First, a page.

According to ASPCA, Elderberry trees are not safe for dogs because unripe elderberries contain cyanogenic glycosides and are poisonous. However, elderberry becomes safe for consumption (for dogs and humans) when it is completely ripe.
Elderberry Tree Information
The scientific name of elderberry is Sambucus and it comes from the Adoxaceae family. These berries are safe to eat but only once they are fully ripe. The fruit is frequently used in making different edible items, like jellies and desserts. Similarly, the leaves of Elderberry trees are used to make tea. However, these trees are still not safe for canines because amygdalin is present in all the other parts.
Elderberry trees are also known as “Elder” trees and come in different types. The most common elderberries are black, red, blue, and gold. All of these elderberries should not be eaten unless they have fully ripened. It is also recommended to use these ripened elderberries after fermentation.
Are Elderberry Trees Safe for Dogs?
No! The toxicity level of the elderberry tree is high because it contains a cyanogenic glycoside, called Amygdalin. The fully-ripe berries are less toxic but still, they can be dangerous for dogs and should be avoided.
Why is Elderberry Toxic to Dogs?
The dilapidation of the amygdalin inside the digestive tract of dogs can produce very toxic hydrogen cyanide. It will have the same effect even if it is as little as 2mg per kilogram of body weight. This cyanide poisoning can cause rapid death (generally taking less than an hour from digestion). However, the exact duration depends on the quantity of elderberry tree your dog swallowed.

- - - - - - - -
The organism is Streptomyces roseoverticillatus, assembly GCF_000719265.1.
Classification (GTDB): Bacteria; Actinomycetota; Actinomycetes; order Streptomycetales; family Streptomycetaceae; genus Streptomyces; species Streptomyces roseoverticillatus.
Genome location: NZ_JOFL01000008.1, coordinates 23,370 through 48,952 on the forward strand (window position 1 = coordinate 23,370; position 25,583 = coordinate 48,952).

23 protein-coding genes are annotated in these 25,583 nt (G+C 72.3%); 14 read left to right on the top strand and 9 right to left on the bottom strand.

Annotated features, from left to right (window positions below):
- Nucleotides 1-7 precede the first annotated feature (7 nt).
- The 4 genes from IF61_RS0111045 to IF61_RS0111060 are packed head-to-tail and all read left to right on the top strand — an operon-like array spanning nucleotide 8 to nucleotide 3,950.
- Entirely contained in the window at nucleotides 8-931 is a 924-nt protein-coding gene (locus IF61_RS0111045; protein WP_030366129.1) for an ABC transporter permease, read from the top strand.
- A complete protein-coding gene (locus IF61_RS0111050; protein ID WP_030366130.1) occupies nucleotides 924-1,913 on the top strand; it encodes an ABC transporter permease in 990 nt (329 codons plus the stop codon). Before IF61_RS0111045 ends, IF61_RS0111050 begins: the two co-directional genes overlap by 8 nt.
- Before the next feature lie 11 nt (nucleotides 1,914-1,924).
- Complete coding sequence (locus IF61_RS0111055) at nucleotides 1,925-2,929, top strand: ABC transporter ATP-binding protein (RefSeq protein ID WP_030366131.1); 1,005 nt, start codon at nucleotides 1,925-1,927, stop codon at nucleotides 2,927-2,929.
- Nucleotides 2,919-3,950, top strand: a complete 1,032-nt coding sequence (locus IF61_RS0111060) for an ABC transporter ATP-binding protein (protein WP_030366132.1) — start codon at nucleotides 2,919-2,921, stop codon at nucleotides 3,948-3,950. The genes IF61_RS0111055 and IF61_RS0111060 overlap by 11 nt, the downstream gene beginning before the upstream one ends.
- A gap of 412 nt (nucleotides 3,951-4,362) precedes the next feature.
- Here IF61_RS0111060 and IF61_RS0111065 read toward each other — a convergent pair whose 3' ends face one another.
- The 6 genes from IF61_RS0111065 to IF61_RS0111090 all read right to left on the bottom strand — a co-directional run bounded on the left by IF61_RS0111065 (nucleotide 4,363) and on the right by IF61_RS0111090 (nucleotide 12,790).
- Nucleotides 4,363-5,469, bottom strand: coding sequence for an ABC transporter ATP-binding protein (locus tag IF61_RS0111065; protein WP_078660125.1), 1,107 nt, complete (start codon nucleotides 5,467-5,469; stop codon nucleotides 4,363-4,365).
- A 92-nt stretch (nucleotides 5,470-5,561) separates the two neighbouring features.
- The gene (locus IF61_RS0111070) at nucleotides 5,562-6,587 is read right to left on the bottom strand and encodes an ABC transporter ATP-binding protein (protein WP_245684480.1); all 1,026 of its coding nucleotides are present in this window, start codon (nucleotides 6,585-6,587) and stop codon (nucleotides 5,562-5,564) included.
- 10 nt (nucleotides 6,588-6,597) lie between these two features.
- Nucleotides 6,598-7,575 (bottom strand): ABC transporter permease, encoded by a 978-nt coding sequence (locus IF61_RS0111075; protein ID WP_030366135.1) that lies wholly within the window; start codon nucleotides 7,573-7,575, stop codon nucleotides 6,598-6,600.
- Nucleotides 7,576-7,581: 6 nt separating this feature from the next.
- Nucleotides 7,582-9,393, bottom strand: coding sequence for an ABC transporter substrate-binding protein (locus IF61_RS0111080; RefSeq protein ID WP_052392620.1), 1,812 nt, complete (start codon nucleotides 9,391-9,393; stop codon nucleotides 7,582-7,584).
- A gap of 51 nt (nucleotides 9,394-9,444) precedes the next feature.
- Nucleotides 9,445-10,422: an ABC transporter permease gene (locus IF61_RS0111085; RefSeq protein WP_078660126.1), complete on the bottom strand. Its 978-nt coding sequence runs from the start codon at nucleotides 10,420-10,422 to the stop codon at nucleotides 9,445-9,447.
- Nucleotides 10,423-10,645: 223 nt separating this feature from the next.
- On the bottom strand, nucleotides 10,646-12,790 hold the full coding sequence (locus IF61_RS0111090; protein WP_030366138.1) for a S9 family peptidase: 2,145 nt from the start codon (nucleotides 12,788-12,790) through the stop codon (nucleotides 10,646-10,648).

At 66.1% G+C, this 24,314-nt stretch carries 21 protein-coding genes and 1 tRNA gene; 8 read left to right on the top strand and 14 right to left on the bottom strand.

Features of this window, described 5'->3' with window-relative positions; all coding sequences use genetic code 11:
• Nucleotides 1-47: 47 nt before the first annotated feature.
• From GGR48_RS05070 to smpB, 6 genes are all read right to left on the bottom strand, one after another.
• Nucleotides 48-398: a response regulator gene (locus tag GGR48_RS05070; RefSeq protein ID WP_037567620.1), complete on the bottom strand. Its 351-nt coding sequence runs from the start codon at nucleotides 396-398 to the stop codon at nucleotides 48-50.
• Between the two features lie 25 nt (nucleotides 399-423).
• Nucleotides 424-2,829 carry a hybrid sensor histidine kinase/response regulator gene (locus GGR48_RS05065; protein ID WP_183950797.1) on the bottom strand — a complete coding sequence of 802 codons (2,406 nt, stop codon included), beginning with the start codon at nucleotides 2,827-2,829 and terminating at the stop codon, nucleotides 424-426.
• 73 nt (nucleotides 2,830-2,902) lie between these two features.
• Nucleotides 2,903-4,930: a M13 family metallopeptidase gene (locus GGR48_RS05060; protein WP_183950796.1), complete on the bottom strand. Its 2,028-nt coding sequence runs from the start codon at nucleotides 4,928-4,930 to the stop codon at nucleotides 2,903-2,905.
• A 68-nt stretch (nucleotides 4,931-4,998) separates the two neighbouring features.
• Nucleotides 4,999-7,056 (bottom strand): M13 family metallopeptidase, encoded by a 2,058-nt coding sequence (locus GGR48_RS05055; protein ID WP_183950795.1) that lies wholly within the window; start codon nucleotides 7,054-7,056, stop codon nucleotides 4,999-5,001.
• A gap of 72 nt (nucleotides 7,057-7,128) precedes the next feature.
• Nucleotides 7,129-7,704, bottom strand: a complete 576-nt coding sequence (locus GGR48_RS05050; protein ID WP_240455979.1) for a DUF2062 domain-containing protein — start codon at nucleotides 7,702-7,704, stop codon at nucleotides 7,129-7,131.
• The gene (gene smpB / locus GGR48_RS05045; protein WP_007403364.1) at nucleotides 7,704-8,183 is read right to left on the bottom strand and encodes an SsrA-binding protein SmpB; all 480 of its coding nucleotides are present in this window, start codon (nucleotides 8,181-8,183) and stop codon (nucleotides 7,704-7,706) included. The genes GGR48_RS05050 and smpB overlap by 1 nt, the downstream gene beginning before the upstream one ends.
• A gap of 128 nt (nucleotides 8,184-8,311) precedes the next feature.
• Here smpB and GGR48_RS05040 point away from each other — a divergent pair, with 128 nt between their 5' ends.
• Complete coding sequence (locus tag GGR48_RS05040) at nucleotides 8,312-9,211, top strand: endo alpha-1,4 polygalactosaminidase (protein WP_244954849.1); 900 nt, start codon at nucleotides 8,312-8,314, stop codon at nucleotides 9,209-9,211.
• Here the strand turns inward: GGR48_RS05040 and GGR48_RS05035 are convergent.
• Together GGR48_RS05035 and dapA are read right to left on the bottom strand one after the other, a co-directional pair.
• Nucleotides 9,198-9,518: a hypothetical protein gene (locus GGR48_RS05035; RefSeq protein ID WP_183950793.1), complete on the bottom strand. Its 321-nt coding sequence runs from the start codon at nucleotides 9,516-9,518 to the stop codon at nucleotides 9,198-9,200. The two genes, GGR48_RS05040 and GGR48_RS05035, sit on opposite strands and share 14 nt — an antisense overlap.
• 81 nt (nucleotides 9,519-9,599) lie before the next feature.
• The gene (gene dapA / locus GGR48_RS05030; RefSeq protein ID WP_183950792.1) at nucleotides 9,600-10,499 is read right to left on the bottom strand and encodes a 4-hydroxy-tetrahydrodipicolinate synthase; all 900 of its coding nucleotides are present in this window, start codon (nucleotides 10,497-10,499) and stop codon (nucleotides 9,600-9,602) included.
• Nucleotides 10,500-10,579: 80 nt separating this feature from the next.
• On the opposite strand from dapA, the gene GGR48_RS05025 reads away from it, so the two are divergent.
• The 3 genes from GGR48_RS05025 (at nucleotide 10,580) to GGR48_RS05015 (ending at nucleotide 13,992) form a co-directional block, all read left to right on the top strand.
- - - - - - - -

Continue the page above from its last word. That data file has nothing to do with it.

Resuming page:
Ingesting elderberry trees may cause vomiting and diarrhea to your pooch. Other than that, the dogs may also have unusual breathing and dribbling due to the cyanide poison. Likewise, toxic elderberries can result in dilated pupils and can drop blood pressure. Fluid accretion in the chest or abdomen and annexations are also among the common symptoms of this cyanide toxicity.
All of these signs will ultimately cause death (within 30-45 minutes) if not treated within the first 15-20 minutes after eating.
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